God does not forget our sins but treats us as if they are forgotten in that He is not out to get even–to pay us back. There is no revenge in God’s forgiveness. He forgives 100 percent. And there’s nothing elusive about that!

Christ died once for our sins.
An innocent person died
    for those who are guilty.
Christ did this
    to bring you to God,
when his body
    was put to death
and his spirit
    was made alive.
(1 Peter 3:18 CEV)


To Regret Or Not To Regret

No more Mr. Nice Guy! He’d been pushed too far. Who did that tycoon think he was? Not an ounce of appreciation. No show of hospitality or even common courtesy. What a selfish ingrate!

How many times had he ordered his men to protect that ungrateful magnate’s shepherds and flocks from roaming bandits? Too many, apparently. Any time at the snap of his finger, his own motley band of malcontents and discontents would have plundered them. Why, if it hadn’t been for his kindness and skillful leadership, there would be nothing for that imbecile to party about–or with–at Carmel!

Did that arrogant aristocrat think, because he was running for his life, he was hobbled? No way. He’d been on the run for almost a decade, and the king hadn’t killed him yet. He knew how to survive. Besides, God was on his side.

It wasn’t like he was asking permission for them to attend the annual whoop-de-do but merely a fair share of the feast. The gall of that bloated ego to laugh at his young envoys’ request with “Who is David, the son of Jesse?” How dare the rascal insult him like that! The cheat knew he was the David who had eaten regularly at the king’s table! Maybe this scumbag thought the king’s son-in-law wasn’t the same valiant warrior he once was when his name had been cheered and sung at victory parades. He’d show him–the dirty dog!

“Suit up!” David ordered his ragtag army. “You’ll get to wield your swords and spears soon. I free you from all restraint. You are no longer wall-to-wall protection for Nabal’s shepherds. That fool will get what’s coming to him for denying us our due. He’s going to pay, all right. No male–man or boy–in that household will be alive at daybreak.”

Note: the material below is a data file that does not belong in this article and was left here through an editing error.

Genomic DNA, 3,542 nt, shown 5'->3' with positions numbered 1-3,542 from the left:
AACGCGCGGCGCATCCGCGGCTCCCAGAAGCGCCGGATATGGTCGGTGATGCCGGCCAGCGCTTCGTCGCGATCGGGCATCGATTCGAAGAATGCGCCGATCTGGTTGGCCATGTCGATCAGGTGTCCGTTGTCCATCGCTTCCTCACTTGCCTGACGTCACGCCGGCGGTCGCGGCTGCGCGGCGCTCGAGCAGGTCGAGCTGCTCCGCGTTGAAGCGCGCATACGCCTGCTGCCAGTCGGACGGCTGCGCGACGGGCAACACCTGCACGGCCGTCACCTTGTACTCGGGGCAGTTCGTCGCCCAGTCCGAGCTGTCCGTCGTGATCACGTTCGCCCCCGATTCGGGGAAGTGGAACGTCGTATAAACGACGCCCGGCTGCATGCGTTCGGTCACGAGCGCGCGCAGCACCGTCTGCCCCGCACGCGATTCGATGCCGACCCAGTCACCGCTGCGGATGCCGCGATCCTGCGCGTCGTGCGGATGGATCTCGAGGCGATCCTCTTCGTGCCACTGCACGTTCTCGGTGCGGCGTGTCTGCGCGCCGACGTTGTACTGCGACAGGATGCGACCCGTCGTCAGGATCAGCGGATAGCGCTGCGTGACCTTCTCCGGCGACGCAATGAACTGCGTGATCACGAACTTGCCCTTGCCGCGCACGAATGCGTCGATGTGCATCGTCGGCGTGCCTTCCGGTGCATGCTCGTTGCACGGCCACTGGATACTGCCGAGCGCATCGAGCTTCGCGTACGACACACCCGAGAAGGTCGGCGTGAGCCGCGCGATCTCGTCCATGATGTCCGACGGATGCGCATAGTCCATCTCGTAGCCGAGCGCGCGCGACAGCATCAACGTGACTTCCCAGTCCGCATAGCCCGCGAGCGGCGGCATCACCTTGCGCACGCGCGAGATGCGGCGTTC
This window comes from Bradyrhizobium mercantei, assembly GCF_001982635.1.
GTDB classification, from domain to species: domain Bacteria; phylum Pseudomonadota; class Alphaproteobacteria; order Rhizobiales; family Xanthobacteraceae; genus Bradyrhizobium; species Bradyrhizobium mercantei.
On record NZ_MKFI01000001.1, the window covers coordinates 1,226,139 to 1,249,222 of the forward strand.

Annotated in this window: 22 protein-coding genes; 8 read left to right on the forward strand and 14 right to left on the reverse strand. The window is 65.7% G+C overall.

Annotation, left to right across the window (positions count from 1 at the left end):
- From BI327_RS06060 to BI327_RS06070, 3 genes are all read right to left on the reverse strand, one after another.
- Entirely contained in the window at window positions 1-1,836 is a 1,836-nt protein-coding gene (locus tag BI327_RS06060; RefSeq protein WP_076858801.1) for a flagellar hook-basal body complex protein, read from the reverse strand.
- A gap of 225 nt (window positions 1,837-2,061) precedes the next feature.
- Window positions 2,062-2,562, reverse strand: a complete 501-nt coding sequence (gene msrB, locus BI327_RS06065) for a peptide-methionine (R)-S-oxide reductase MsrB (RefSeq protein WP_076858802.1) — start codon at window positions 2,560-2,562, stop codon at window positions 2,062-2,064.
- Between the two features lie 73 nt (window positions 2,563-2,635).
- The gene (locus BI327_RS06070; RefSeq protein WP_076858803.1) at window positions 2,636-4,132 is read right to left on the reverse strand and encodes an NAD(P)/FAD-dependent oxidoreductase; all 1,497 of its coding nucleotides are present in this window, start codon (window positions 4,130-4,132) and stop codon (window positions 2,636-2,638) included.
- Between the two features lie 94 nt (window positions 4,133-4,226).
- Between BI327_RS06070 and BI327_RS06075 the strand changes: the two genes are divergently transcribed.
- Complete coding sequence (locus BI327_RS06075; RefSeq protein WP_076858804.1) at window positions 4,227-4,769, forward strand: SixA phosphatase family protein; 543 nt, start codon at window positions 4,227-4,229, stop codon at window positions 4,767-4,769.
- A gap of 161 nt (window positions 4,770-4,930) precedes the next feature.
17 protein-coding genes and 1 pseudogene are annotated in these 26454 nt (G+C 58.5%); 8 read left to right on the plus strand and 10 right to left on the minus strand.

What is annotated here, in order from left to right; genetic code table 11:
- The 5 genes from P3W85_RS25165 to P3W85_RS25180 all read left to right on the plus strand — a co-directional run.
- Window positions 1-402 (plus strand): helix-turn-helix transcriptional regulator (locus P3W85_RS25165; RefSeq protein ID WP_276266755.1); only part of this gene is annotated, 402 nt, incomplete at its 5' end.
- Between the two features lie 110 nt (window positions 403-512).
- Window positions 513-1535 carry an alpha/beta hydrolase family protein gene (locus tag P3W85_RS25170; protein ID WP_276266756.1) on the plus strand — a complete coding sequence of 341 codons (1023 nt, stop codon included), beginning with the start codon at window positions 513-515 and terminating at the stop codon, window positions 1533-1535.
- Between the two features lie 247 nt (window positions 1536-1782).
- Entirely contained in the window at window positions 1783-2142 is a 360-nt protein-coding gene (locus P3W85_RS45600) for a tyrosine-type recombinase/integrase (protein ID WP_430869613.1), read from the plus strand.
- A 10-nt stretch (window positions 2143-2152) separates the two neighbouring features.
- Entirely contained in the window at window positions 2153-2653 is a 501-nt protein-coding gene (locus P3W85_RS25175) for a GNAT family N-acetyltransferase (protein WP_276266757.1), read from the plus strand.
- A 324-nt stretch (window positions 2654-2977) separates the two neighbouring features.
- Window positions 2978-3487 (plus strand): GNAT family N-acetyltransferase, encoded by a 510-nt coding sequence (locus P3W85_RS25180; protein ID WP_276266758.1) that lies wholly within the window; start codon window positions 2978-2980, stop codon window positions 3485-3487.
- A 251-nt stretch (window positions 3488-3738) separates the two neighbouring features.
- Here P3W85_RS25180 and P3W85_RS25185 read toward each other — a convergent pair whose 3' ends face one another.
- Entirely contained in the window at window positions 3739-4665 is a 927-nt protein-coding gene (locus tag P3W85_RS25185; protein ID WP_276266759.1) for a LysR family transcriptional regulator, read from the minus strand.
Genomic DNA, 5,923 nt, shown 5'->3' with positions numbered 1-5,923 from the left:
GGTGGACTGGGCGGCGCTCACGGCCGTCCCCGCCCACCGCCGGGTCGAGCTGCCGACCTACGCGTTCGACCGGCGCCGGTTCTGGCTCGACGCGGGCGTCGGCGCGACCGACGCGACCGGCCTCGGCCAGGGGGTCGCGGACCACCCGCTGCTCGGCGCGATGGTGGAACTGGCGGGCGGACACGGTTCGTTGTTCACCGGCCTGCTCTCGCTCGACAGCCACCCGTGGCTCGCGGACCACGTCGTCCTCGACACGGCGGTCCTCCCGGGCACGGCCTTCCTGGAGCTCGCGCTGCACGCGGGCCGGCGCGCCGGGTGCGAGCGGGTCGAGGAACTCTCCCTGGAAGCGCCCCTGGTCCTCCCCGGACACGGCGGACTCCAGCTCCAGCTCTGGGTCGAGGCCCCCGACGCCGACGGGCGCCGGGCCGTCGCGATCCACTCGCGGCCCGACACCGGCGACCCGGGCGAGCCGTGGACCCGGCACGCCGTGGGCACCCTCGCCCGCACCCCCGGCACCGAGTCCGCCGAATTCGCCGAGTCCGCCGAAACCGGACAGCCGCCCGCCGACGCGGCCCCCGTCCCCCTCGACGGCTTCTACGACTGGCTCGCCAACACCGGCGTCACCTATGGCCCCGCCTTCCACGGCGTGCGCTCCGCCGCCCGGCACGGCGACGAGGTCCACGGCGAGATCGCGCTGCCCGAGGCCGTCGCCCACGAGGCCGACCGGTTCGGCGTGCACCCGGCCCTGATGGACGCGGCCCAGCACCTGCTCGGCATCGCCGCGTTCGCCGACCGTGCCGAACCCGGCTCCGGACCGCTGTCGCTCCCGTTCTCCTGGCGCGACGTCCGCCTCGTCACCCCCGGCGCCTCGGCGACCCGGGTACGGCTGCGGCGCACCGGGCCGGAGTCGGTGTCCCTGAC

David slapped on his sword and led his four hundred men down the mountain pass. Beginning the descent, he was surprised by a train of donkeys laden with bread, wine, ready-to-eat sheep, roasted grain, and hundreds of raisin and fig cakes.

Ha! So the scoundrel changed his mind. Well, he’s a day late and a dollar short. I’ve drawn my battle lines.

David waved his arm for his men to keep pace. Turning in the bend, his eyes locked with those of a breathtakingly beautiful woman.

Who’s that? She’s too well dressed to be another servant, and she possesses a regal bearing. I must have scared her. She can’t wait to dismount from that donkey. Why is she falling down at my feet? She doesn’t even lift her head to look at me and talks like this is all her fault. She’s asking me to let her bear the blame.

Oh, I get it. She’s that nincompoop’s wife. This catered meal is her idea. She’s shrewd–very shrewd. She thought her ploy would soften me and get me to change my mind, but I’m smarter than–hold on. I’d better listen to this. She’s starting to make sense.

When the LORD does for my lord all the good He promised and appoints you ruler over Israel, there will not be remorse or a troubled conscience for my lord because of needless bloodshed or my lord’s revenge. And when the LORD does good things for my lord, may you remember me your servant.
(1 Samuel 25:30-31 HCSB)

She’s got a point. I hadn’t thought about it like that. I’ve been anointed the next king, and one day I will sit on the throne. If I take this revenge, will I live to regret it? Will it become a dark cloud on my future monarchy? Will I look back and think it was beneath me? That I had lost faith in God? This woman has made me stop and think and remember that vengeance belongs to the Almighty.

Then David said to Abigail, “Praise to the LORD God of Israel, who sent you to meet me today! Your discernment is blessed, and you are blessed. Today you kept me from participating in bloodshed and avenging myself by my own hand.
(1 Samuel 25:32-33 HCSB)

Three Things Come Not Back

Remember, three things come not back:
The arrow sent upon its track —
It will not swerve, it will not stay
Its speed; it flies to wound or slay.

The spoken word, so soon forgot
By thee; but it has perished not.
In other hearts ’tis living still
And doing work for good or ill.

And the lost opportunity
That cometh back no more to thee.
In vain thou weepest, in vain dost yearn.
Those three will nevermore return.
(an Arabic saying)